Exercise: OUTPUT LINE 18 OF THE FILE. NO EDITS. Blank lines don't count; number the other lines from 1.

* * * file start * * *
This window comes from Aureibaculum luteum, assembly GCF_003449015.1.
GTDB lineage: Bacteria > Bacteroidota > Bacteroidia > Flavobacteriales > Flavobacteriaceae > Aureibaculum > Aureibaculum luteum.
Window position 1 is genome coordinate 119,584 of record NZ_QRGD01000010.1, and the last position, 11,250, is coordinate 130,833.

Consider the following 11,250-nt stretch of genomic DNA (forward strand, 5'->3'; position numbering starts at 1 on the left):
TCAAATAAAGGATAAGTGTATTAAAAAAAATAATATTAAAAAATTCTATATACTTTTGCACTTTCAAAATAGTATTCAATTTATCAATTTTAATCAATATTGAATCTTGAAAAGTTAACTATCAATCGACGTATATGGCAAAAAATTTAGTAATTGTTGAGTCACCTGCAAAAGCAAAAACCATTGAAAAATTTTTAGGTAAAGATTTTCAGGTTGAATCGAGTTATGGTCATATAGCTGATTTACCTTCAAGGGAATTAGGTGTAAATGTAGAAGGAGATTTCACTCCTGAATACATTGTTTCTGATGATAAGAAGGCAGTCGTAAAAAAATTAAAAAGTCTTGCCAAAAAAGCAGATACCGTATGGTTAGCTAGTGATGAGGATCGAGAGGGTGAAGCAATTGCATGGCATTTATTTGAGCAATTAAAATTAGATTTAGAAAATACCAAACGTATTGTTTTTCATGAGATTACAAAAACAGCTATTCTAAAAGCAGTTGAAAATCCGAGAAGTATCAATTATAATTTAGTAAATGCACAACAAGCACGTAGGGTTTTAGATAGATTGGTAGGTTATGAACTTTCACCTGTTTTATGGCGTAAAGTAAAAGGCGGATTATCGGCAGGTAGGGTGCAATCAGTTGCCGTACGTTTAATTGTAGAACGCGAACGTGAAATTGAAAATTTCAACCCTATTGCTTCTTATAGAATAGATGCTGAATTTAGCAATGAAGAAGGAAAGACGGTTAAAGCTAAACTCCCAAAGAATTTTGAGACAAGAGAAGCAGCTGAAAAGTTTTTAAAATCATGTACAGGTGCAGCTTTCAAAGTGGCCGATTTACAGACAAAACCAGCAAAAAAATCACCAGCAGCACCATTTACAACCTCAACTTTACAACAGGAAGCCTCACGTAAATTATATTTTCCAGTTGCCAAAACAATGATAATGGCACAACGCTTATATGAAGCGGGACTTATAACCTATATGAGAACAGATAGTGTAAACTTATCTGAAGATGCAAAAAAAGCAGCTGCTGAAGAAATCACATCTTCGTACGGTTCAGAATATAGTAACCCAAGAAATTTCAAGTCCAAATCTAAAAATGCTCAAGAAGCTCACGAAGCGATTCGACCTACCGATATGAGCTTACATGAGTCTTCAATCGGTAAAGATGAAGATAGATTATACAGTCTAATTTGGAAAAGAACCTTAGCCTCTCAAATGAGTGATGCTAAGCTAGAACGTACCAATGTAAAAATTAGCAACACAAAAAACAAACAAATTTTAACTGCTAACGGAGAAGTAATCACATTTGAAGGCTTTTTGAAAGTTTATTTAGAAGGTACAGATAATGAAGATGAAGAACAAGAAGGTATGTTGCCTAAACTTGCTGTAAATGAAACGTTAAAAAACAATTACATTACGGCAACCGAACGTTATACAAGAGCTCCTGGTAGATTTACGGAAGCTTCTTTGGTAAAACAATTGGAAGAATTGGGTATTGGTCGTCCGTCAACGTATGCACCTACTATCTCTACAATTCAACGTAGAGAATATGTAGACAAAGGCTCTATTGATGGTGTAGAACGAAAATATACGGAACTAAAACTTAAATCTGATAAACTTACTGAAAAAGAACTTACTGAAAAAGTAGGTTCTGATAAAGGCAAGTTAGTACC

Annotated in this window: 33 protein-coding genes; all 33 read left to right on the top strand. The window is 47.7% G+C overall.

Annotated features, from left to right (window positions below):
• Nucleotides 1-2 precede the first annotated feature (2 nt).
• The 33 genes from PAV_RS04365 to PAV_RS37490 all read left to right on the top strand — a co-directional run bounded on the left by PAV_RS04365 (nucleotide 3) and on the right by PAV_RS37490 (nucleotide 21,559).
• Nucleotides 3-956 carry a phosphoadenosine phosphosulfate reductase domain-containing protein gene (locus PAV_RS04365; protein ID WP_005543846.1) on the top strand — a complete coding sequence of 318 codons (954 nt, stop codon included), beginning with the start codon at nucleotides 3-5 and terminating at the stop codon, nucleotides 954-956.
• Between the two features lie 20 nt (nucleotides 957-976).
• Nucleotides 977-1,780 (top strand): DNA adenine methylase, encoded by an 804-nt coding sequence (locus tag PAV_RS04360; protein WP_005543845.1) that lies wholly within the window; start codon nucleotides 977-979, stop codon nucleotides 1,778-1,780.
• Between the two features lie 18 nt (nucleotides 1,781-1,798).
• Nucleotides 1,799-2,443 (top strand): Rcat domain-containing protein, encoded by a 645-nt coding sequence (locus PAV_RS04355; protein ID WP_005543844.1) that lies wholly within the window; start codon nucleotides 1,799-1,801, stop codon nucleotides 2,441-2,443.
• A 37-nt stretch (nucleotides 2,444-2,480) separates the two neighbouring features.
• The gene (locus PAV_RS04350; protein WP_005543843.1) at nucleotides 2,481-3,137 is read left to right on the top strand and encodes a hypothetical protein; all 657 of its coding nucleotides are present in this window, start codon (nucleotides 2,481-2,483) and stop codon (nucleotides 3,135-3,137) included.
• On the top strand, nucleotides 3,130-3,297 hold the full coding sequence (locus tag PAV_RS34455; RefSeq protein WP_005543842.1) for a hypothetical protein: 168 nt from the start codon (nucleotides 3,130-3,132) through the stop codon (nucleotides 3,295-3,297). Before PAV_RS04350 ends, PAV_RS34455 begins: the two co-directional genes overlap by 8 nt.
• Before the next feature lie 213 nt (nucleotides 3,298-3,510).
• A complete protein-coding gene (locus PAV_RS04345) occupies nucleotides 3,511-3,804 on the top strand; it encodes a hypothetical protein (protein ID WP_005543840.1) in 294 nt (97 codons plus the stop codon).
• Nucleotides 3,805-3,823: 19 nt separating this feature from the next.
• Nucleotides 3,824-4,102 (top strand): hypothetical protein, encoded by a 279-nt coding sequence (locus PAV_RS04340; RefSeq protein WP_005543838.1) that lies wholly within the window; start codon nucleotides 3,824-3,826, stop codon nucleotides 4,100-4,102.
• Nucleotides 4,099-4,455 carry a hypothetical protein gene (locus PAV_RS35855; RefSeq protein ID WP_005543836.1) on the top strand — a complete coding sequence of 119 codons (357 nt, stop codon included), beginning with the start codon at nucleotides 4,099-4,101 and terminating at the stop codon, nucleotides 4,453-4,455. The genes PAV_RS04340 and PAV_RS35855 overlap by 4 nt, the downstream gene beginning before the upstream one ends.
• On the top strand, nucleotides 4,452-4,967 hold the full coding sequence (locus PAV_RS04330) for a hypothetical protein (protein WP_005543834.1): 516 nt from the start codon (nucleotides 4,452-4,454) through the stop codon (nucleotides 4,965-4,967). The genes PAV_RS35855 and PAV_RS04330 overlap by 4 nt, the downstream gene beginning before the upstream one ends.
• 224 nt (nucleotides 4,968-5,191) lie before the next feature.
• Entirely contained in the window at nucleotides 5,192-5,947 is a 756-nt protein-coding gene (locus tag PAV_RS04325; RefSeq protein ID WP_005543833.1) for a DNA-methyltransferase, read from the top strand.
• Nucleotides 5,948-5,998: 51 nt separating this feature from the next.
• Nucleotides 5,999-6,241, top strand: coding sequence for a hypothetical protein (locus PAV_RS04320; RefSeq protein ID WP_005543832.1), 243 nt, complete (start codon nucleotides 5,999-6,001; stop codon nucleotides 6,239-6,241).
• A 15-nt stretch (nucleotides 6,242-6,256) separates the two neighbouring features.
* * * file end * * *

• Before the next feature lie 213 nt (nucleotides 3,298-3,510).